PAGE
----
Friday, February 5, 2016

DRPA brass should take a hike

The Delaware River Port Authority held a five-hour meeting Wednesday to essentially get its basic governance standards up to a bare minimum. It is good to see the agency begin to emerge from the dark ages of third-world bureaucracy, but there is much more to be done.

DRPA brass should take a hike

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DRPA chairman John Estey, standing in the Tioga Marine Terminal. (David Swanson/File)
DRPA chairman John Estey, standing in the Tioga Marine Terminal. (David Swanson/File)

 

The Delaware River Port Authority held a five-hour meeting Wednesday to essentially get its basic governance standards up to a bare minimum. It is good to see the agency begin to emerge from the dark ages of third-world bureaucracy, but there is much more to be done.
 
Several board members deserve credit for the reforms, but it is clear that the DRPA’s current leadership is in no position to dramatically change the agency’s political culture. That is why the DRPA needs new leadership, beginning with the removal of chief executive John Matheussen, board chairman John Estey, and vice chairman Jeffrey Nash.
Each man is there because of political connections. They have presided over an agency that is bloated with debt, riddled with patronage, and driven by politics.
 
Estey said that he will step down at the end of the year. But his services are no longer needed. He should go now. The DRPA can find a way to survive the next few months without his Ballard Spahr legal connections and political ties to Gov. Rendell. Even in the midst of adopting several good but very basic governance measures, Estey questioned other needed changes. When a proposal was brought up to prohibit political contributions from firms that do business with the DRPA, Estey said: “If we shut them out, I don’t know who we’d do business with.”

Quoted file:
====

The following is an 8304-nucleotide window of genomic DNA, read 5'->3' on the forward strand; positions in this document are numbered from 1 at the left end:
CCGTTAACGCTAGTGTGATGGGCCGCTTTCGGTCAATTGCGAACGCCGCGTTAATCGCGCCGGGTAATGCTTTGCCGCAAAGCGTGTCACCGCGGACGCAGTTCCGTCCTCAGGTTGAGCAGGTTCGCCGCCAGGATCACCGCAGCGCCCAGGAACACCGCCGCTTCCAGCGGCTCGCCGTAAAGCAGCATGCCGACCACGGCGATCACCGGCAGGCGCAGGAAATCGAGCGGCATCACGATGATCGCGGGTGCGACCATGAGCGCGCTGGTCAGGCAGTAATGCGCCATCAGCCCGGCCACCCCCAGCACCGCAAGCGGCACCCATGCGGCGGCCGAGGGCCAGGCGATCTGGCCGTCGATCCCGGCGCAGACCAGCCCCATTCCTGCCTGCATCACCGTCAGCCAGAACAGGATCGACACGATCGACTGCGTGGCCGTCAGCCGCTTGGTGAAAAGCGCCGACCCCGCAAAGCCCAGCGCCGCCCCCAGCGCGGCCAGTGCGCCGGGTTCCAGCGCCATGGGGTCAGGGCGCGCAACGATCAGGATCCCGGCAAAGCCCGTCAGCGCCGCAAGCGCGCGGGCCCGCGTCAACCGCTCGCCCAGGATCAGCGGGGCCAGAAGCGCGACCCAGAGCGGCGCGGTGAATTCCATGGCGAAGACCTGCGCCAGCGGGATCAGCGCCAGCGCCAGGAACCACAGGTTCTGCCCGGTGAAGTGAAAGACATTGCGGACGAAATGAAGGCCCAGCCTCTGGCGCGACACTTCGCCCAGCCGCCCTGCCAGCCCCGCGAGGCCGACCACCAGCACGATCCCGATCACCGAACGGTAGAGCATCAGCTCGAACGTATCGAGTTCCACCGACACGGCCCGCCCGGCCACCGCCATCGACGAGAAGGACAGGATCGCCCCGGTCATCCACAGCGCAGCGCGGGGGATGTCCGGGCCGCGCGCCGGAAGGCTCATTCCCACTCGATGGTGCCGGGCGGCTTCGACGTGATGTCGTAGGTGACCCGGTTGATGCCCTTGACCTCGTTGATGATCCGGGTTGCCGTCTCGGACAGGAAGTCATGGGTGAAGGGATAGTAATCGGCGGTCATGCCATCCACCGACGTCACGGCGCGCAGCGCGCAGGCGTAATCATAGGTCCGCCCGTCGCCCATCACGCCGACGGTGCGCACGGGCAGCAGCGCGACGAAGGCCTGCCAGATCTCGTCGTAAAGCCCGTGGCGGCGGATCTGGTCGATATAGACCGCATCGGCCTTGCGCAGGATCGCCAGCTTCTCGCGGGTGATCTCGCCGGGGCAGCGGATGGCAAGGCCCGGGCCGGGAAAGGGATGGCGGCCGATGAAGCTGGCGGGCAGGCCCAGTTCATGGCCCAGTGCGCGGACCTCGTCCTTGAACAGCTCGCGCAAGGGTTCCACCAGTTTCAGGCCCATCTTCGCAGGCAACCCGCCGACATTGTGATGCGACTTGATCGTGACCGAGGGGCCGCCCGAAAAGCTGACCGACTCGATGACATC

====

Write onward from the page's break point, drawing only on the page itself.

That cuts to the crux of the DRPA’s problem — the agency typically does business with political cronies. The DRPA’s broader cultural mind-set is to hire friends and family — not to find the best and most-qualified employees or contracted firms at the best price. It is no small coincidence that Estey’s law firm — which is also where Rendell, before he was governor, received big pay for little work — has made millions from the DRPA in recent years. Estey, Nash, and Matheussen should not oversee any more spending, borrowing, or hiring at the DRPA. They and their politically connected predecessors helped drive the agency deep into debt and padded the payroll with six-figure hires in dubious jobs.
 
The board voted to eliminate a few token positions on Wednesday. But there needs to be a full analysis of all spending, jobs, and contracts. Employees and contractors who are not needed, or not qualified, should be terminated, and exorbitant salaries reduced. Forty percent of the DRPA’s budget goes to fund $1.4 billion in debt, including $500 million borrowed and given away to a variety of economic-development projects that have little to do with operating the four bridges or PATCO transit line. Perhaps the recent and pending hikes in bridge tolls could have been avoided or reduced if so much of the budget wasn’t needed to pay off debt.
 
The reform measures adopted Wednesday are a nice first step. But more change is needed — in the leadership and governance — before anyone can have much confidence in the DRPA.
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